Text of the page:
National Heritage and Cultural Studies (NAHECS)

Where Liberation History, Heritage and Culture Meet Scholarship


The National Heritage and Cultural Studies Centre (NAHECS) was first established in 1981 as the Centre for Xhosa Literature attached to the then Faculty of Arts. From that time, it accumulated, documented and preserved oral and written literary material pertinent to the isiXhosa Language with the purpose of making those sources available to researchers and members of the public. In 1991 it was renamed the Centre for Cultural Studies (CCS) as it added objectives to promote knowledge and understanding of human activities pertinent to heritage and culture in South Africa. Thereafter collection and preservation of appropriate material evidence, the study and exposition of the country’s heritage and culture became a necessity.


From 1998, the Council approved a second change of name to the National Heritage and Cultural Studies Centre (NAHECS). NAHECS thus became a broad-based institution that focuses on archival, museum, heritage and cultural studies unit, with measured research on transformation of these. In that same year its significant museum collections were unanimously declared ‘national cultural treasure’ by South African Parliament.




NAHECS is a bona fide archival, curatorship and academic unit of the university. It envisions itself a major conservation, academic and research institution in respect to heritage and cultural studies and liberation history in Africa, accessible to the scholarly community and the public, and as a centre of excellence engaging in national and international scholarly discourses, producing critical knowledge, and expanding the intellectual capacity of the South African nation.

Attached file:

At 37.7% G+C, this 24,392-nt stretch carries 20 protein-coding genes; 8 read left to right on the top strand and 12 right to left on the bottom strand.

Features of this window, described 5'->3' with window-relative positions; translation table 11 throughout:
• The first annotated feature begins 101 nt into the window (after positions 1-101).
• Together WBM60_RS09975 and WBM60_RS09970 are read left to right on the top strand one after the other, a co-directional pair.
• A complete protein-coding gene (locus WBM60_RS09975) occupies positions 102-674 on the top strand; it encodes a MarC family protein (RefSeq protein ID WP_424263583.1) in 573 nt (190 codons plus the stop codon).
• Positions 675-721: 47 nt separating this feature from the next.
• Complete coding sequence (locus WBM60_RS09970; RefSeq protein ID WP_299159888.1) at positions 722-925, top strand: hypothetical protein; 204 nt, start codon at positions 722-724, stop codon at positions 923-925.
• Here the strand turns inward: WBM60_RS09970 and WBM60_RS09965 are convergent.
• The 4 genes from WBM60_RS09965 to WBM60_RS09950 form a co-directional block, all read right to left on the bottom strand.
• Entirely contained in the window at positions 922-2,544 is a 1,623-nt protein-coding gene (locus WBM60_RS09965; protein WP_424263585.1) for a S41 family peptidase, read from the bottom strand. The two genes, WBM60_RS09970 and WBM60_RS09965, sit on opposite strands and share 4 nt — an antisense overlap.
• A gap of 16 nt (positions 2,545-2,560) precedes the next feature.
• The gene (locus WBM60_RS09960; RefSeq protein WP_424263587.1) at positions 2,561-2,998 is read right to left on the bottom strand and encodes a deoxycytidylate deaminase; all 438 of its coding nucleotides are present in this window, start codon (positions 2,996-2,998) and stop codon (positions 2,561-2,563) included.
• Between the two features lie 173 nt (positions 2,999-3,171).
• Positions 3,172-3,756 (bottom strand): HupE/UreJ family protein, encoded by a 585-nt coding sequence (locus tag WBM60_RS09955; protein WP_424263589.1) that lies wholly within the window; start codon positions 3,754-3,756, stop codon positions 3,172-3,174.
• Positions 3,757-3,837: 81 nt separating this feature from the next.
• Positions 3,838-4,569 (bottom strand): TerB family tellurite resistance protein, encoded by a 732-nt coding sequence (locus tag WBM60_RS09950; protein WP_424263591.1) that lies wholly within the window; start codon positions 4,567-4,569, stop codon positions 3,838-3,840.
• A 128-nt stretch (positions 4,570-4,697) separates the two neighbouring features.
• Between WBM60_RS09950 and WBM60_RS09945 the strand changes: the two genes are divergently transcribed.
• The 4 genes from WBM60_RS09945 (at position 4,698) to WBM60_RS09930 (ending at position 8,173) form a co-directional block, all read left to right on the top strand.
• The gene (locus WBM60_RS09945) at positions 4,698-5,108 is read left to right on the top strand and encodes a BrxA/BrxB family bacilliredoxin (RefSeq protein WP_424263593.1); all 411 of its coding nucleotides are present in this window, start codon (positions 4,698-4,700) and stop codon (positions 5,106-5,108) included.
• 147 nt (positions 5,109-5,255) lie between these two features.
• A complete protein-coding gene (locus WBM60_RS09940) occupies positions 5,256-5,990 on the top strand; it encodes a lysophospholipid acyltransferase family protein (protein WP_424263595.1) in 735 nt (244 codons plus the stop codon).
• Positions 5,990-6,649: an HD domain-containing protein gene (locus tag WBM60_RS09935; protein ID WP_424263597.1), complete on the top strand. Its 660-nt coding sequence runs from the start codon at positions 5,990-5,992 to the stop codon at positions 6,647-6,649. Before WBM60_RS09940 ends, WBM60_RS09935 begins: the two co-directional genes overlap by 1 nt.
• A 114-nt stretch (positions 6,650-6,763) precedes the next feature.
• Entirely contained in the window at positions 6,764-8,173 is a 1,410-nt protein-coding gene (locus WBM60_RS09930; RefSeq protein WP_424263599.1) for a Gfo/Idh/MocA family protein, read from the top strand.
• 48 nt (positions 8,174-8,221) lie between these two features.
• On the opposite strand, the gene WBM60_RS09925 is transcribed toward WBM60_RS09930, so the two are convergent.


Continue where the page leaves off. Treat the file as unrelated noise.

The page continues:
NAHECS, working with academic units, interdisciplinary programmes and strategic partners pursues the mission of acquiring, conserving, processing, developing and managing liberation history and cultural archives, literature, works of art, artifacts and intangible heritage materials. The Centre enables students and array of scholars to explore and study empirical materials in order to produce knowledge in a manner that empower participants in its respective programmes. These are geared to contribute towards the process of defining or redefining social relations, issues of identity, heritage and cultural policy, and also for vivifying the historical role and the expansion of critical intellectual tradition of the University.




Estelle Hamilton-Welsh Collection


This collection donated to Fort Hare in 1963 by Estelle and Fred Welsh was gathered between the years 1880 and 1940 and consist indigenous African objects that reflect the heritage of the Eastern Cape, Mpumalanga and KwaZulu Natal. The collection consists of beadwork, clothing costumes, wooden artifacts, and those of medicines and weapons from various ethnic groups of Xhosa, Mfengu, Thembu, Mpondo, Zulu and Ndebele origins.


FS Malan Collection